WASHINGTON, May 10 (Reuters) - Obama administration
officials edited memos about last year's killing of the U.S.
ambassador in Libya to omit reference to a CIA warning of a
threat from al Qaeda, ABC News reported on Friday in a story
that could fuel Republican attempts to prove a cover-up.
Emails between the State Department, White House and
intelligence agencies show extensive editing by the
administration as it went through 12 different drafts of the
memos explaining the Benghazi attack.
The so-called "talking point" memos were used to prepare
U.S. Ambassador to the United Nations Susan Rice before she
appeared on television talk shows to discuss the Sept. 11, 2012,
attack on the U.S. mission in Benghazi in which Ambassador
Christopher Stevens and three other Americans were killed.
In one exchange, the State Department's top spokeswoman at
the time, Victoria Nuland, objected to including the CIA's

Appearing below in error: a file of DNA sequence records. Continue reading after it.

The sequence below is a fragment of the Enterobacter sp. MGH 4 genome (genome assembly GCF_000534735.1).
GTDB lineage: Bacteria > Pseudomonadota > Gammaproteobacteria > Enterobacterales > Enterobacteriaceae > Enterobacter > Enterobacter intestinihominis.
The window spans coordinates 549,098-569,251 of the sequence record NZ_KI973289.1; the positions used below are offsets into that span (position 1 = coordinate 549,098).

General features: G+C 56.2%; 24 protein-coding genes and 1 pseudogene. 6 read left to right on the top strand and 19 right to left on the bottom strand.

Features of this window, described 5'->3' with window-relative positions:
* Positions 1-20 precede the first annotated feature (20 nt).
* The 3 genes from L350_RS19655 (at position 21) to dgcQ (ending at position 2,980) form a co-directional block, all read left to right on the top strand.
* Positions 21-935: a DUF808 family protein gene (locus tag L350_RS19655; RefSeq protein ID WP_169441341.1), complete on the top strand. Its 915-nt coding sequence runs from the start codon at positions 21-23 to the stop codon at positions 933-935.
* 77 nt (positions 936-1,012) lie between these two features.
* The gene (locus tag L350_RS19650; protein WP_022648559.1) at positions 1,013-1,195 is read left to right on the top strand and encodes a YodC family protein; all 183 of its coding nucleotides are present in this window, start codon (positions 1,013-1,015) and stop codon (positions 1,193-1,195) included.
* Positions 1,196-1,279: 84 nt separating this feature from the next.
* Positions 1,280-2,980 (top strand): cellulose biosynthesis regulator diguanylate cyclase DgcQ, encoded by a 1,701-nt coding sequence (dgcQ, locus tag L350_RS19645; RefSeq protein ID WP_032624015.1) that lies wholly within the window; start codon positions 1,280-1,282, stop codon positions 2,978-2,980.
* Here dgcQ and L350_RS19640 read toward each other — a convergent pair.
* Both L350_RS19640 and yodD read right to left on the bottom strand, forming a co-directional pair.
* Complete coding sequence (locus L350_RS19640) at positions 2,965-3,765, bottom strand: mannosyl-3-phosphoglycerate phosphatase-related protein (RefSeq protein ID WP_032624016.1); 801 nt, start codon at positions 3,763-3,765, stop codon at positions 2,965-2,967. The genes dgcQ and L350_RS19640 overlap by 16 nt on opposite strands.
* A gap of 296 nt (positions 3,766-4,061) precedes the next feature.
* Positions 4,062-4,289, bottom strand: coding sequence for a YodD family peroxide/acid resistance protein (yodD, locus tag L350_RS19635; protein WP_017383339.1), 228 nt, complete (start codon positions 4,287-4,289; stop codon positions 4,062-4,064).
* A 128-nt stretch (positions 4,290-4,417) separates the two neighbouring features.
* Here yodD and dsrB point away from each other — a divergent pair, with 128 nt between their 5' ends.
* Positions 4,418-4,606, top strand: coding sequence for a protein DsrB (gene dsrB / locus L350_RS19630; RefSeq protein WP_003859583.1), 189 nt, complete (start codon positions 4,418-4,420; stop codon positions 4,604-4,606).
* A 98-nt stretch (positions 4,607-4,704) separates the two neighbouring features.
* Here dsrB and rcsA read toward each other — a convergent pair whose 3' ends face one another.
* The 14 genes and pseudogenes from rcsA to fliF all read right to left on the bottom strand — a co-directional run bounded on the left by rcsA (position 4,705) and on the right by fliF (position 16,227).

reference to intelligence about the threat from al Qaeda in
Benghazi and eastern Libya.
That "could be abused by members (of Congress) to beat up
the State Department for not paying attention to warnings, so
why would we want to feed that either? Concerned," Nuland wrote
in one email obtained by ABC News.
The report came as Republicans in Congress stepped up their
efforts to hammer Democrats over the Obama administration's
response to the attack by suspected Islamist militants,
including the role of then Secretary of State Hillary Clinton.
Email traffic is central to what Republicans say is the
administration's attempt to diminish the seriousness of the
assault in Benghazi because it came at the height of the U.S.
presidential campaign and might have made Obama look weak on
national security before the November election.
Congressman Elijah Cummings, a Maryland Democrat who sits on
the House of Representatives Oversight and Government Reform
Committee, said the Republican accusations were an attempt to
damage Clinton in case she decides to run for president in 2016.
"It is so much an effort ... to harm her before she even
makes a decision and then to make sure they've got some material
after she decides to run for president, assuming she does," he
told MSNBC's "Morning Joe."
(Reporting by Susan Heavey; editing by Jackie Frank)